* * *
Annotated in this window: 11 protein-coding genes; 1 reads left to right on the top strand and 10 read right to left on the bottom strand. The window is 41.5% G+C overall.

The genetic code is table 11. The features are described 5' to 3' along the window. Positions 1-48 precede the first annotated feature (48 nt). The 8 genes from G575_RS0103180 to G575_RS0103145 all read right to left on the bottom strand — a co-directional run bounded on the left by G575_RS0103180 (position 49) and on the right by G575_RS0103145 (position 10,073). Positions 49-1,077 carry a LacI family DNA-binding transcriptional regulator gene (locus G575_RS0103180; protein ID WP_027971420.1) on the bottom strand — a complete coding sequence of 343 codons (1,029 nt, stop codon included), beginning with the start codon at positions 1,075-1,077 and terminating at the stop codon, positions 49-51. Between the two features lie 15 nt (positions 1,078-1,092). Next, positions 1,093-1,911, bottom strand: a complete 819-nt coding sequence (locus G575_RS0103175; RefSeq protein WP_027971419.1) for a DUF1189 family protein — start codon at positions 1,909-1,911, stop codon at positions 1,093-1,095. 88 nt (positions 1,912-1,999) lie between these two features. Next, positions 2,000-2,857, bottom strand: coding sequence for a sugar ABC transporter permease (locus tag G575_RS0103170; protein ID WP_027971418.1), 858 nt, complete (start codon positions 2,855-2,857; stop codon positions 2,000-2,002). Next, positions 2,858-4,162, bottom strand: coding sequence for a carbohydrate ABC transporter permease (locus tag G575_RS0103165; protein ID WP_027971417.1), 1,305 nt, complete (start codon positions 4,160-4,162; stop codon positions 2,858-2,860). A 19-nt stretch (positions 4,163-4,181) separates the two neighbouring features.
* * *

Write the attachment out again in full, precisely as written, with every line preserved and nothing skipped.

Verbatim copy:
Annotated in this window: 11 protein-coding genes; 1 reads left to right on the top strand and 10 read right to left on the bottom strand. The window is 41.5% G+C overall.

The genetic code is table 11. The features are described 5' to 3' along the window. Positions 1-48 precede the first annotated feature (48 nt). The 8 genes from G575_RS0103180 to G575_RS0103145 all read right to left on the bottom strand — a co-directional run bounded on the left by G575_RS0103180 (position 49) and on the right by G575_RS0103145 (position 10,073). Positions 49-1,077 carry a LacI family DNA-binding transcriptional regulator gene (locus G575_RS0103180; protein ID WP_027971420.1) on the bottom strand — a complete coding sequence of 343 codons (1,029 nt, stop codon included), beginning with the start codon at positions 1,075-1,077 and terminating at the stop codon, positions 49-51. Between the two features lie 15 nt (positions 1,078-1,092). Next, positions 1,093-1,911, bottom strand: a complete 819-nt coding sequence (locus G575_RS0103175; RefSeq protein WP_027971419.1) for a DUF1189 family protein — start codon at positions 1,909-1,911, stop codon at positions 1,093-1,095. 88 nt (positions 1,912-1,999) lie between these two features. Next, positions 2,000-2,857, bottom strand: coding sequence for a sugar ABC transporter permease (locus tag G575_RS0103170; protein ID WP_027971418.1), 858 nt, complete (start codon positions 2,855-2,857; stop codon positions 2,000-2,002). Next, positions 2,858-4,162, bottom strand: coding sequence for a carbohydrate ABC transporter permease (locus tag G575_RS0103165; protein ID WP_027971417.1), 1,305 nt, complete (start codon positions 4,160-4,162; stop codon positions 2,858-2,860). A 19-nt stretch (positions 4,163-4,181) separates the two neighbouring features.